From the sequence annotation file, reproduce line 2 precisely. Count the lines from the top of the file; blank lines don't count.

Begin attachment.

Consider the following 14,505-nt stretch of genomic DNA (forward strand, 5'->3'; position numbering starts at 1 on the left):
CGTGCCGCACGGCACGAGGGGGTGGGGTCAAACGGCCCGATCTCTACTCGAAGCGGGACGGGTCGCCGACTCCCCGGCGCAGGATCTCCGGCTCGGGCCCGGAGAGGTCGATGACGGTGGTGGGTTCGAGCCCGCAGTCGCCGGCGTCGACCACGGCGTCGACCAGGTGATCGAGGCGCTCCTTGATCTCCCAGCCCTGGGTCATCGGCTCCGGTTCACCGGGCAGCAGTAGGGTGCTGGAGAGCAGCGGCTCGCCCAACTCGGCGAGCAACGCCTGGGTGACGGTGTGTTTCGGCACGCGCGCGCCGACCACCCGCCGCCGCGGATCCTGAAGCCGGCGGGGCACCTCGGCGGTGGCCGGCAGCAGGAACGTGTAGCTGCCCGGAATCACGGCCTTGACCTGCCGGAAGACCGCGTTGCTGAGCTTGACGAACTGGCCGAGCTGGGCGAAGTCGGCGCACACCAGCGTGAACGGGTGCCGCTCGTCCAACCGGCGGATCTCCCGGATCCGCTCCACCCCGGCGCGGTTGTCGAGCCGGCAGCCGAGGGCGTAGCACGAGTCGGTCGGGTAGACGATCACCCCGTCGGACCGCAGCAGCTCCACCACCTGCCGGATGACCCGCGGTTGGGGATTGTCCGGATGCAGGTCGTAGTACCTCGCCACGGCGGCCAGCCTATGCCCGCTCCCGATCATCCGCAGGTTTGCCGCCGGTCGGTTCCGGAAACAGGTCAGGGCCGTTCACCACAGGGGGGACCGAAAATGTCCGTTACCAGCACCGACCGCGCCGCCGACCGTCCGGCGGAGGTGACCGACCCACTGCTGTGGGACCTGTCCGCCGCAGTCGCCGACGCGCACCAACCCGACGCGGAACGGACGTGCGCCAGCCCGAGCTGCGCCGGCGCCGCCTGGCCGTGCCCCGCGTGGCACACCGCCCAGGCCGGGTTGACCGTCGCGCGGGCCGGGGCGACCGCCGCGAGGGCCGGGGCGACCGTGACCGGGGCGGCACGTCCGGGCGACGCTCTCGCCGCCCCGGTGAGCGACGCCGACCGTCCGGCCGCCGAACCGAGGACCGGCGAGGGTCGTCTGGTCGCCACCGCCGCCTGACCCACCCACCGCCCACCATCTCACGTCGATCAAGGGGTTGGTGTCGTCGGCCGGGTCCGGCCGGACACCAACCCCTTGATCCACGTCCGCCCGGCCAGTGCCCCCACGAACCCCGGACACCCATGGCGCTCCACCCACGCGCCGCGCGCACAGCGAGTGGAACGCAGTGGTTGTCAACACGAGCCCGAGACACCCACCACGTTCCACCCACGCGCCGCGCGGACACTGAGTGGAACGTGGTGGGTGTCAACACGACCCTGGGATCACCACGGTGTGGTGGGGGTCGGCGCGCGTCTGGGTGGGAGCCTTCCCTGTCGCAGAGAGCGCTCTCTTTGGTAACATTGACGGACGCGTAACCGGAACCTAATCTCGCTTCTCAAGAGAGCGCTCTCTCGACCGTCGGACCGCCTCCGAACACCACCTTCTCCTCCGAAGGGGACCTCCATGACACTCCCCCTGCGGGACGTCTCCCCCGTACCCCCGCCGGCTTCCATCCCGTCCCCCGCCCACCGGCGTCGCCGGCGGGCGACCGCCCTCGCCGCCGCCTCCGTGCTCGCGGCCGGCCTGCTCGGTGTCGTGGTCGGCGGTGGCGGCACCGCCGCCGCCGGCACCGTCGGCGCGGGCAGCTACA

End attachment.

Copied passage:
CGTGCCGCACGGCACGAGGGGGTGGGGTCAAACGGCCCGATCTCTACTCGAAGCGGGACGGGTCGCCGACTCCCCGGCGCAGGATCTCCGGCTCGGGCCCGGAGAGGTCGATGACGGTGGTGGGTTCGAGCCCGCAGTCGCCGGCGTCGACCACGGCGTCGACCAGGTGATCGAGGCGCTCCTTGATCTCCCAGCCCTGGGTCATCGGCTCCGGTTCACCGGGCAGCAGTAGGGTGCTGGAGAGCAGCGGCTCGCCCAACTCGGCGAGCAACGCCTGGGTGACGGTGTGTTTCGGCACGCGCGCGCCGACCACCCGCCGCCGCGGATCCTGAAGCCGGCGGGGCACCTCGGCGGTGGCCGGCAGCAGGAACGTGTAGCTGCCCGGAATCACGGCCTTGACCTGCCGGAAGACCGCGTTGCTGAGCTTGACGAACTGGCCGAGCTGGGCGAAGTCGGCGCACACCAGCGTGAACGGGTGCCGCTCGTCCAACCGGCGGATCTCCCGGATCCGCTCCACCCCGGCGCGGTTGTCGAGCCGGCAGCCGAGGGCGTAGCACGAGTCGGTCGGGTAGACGATCACCCCGTCGGACCGCAGCAGCTCCACCACCTGCCGGATGACCCGCGGTTGGGGATTGTCCGGATGCAGGTCGTAGTACCTCGCCACGGCGGCCAGCCTATGCCCGCTCCCGATCATCCGCAGGTTTGCCGCCGGTCGGTTCCGGAAACAGGTCAGGGCCGTTCACCACAGGGGGGACCGAAAATGTCCGTTACCAGCACCGACCGCGCCGCCGACCGTCCGGCGGAGGTGACCGACCCACTGCTGTGGGACCTGTCCGCCGCAGTCGCCGACGCGCACCAACCCGACGCGGAACGGACGTGCGCCAGCCCGAGCTGCGCCGGCGCCGCCTGGCCGTGCCCCGCGTGGCACACCGCCCAGGCCGGGTTGACCGTCGCGCGGGCCGGGGCGACCGCCGCGAGGGCCGGGGCGACCGTGACCGGGGCGGCACGTCCGGGCGACGCTCTCGCCGCCCCGGTGAGCGACGCCGACCGTCCGGCCGCCGAACCGAGGACCGGCGAGGGTCGTCTGGTCGCCACCGCCGCCTGACCCACCCACCGCCCACCATCTCACGTCGATCAAGGGGTTGGTGTCGTCGGCCGGGTCCGGCCGGACACCAACCCCTTGATCCACGTCCGCCCGGCCAGTGCCCCCACGAACCCCGGACACCCATGGCGCTCCACCCACGCGCCGCGCGCACAGCGAGTGGAACGCAGTGGTTGTCAACACGAGCCCGAGACACCCACCACGTTCCACCCACGCGCCGCGCGGACACTGAGTGGAACGTGGTGGGTGTCAACACGACCCTGGGATCACCACGGTGTGGTGGGGGTCGGCGCGCGTCTGGGTGGGAGCCTTCCCTGTCGCAGAGAGCGCTCTCTTTGGTAACATTGACGGACGCGTAACCGGAACCTAATCTCGCTTCTCAAGAGAGCGCTCTCTCGACCGTCGGACCGCCTCCGAACACCACCTTCTCCTCCGAAGGGGACCTCCATGACACTCCCCCTGCGGGACGTCTCCCCCGTACCCCCGCCGGCTTCCATCCCGTCCCCCGCCCACCGGCGTCGCCGGCGGGCGACCGCCCTCGCCGCCGCCTCCGTGCTCGCGGCCGGCCTGCTCGGTGTCGTGGTCGGCGGTGGCGGCACCGCCGCCGCCGGCACCGTCGGCGCGGGCAGCTACA